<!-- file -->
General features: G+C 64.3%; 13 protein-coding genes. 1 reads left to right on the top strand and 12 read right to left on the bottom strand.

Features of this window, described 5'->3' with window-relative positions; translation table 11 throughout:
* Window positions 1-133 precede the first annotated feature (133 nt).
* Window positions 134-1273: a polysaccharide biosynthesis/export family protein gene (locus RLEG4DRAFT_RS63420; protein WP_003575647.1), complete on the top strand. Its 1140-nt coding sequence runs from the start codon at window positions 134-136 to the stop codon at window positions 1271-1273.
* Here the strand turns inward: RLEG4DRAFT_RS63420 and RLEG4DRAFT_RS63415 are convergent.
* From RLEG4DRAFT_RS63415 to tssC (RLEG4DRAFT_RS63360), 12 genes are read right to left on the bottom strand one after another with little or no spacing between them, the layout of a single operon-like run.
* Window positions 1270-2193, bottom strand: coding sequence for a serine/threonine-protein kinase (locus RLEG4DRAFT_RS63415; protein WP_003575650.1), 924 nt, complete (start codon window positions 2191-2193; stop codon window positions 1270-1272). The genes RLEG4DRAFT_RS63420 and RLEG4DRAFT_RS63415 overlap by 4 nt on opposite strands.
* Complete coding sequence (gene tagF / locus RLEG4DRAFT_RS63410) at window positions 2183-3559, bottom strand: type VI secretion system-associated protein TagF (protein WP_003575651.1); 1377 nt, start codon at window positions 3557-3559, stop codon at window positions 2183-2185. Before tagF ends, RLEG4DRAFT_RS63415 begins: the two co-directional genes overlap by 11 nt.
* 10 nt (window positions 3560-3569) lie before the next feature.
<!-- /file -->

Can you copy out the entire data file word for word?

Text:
General features: G+C 64.3%; 13 protein-coding genes. 1 reads left to right on the top strand and 12 read right to left on the bottom strand.

Features of this window, described 5'->3' with window-relative positions; translation table 11 throughout:
* Window positions 1-133 precede the first annotated feature (133 nt).
* Window positions 134-1273: a polysaccharide biosynthesis/export family protein gene (locus RLEG4DRAFT_RS63420; protein WP_003575647.1), complete on the top strand. Its 1140-nt coding sequence runs from the start codon at window positions 134-136 to the stop codon at window positions 1271-1273.
* Here the strand turns inward: RLEG4DRAFT_RS63420 and RLEG4DRAFT_RS63415 are convergent.
* From RLEG4DRAFT_RS63415 to tssC (RLEG4DRAFT_RS63360), 12 genes are read right to left on the bottom strand one after another with little or no spacing between them, the layout of a single operon-like run.
* Window positions 1270-2193, bottom strand: coding sequence for a serine/threonine-protein kinase (locus RLEG4DRAFT_RS63415; protein WP_003575650.1), 924 nt, complete (start codon window positions 2191-2193; stop codon window positions 1270-1272). The genes RLEG4DRAFT_RS63420 and RLEG4DRAFT_RS63415 overlap by 4 nt on opposite strands.
* Complete coding sequence (gene tagF / locus RLEG4DRAFT_RS63410) at window positions 2183-3559, bottom strand: type VI secretion system-associated protein TagF (protein WP_003575651.1); 1377 nt, start codon at window positions 3557-3559, stop codon at window positions 2183-2185. Before tagF ends, RLEG4DRAFT_RS63415 begins: the two co-directional genes overlap by 11 nt.
* 10 nt (window positions 3560-3569) lie before the next feature.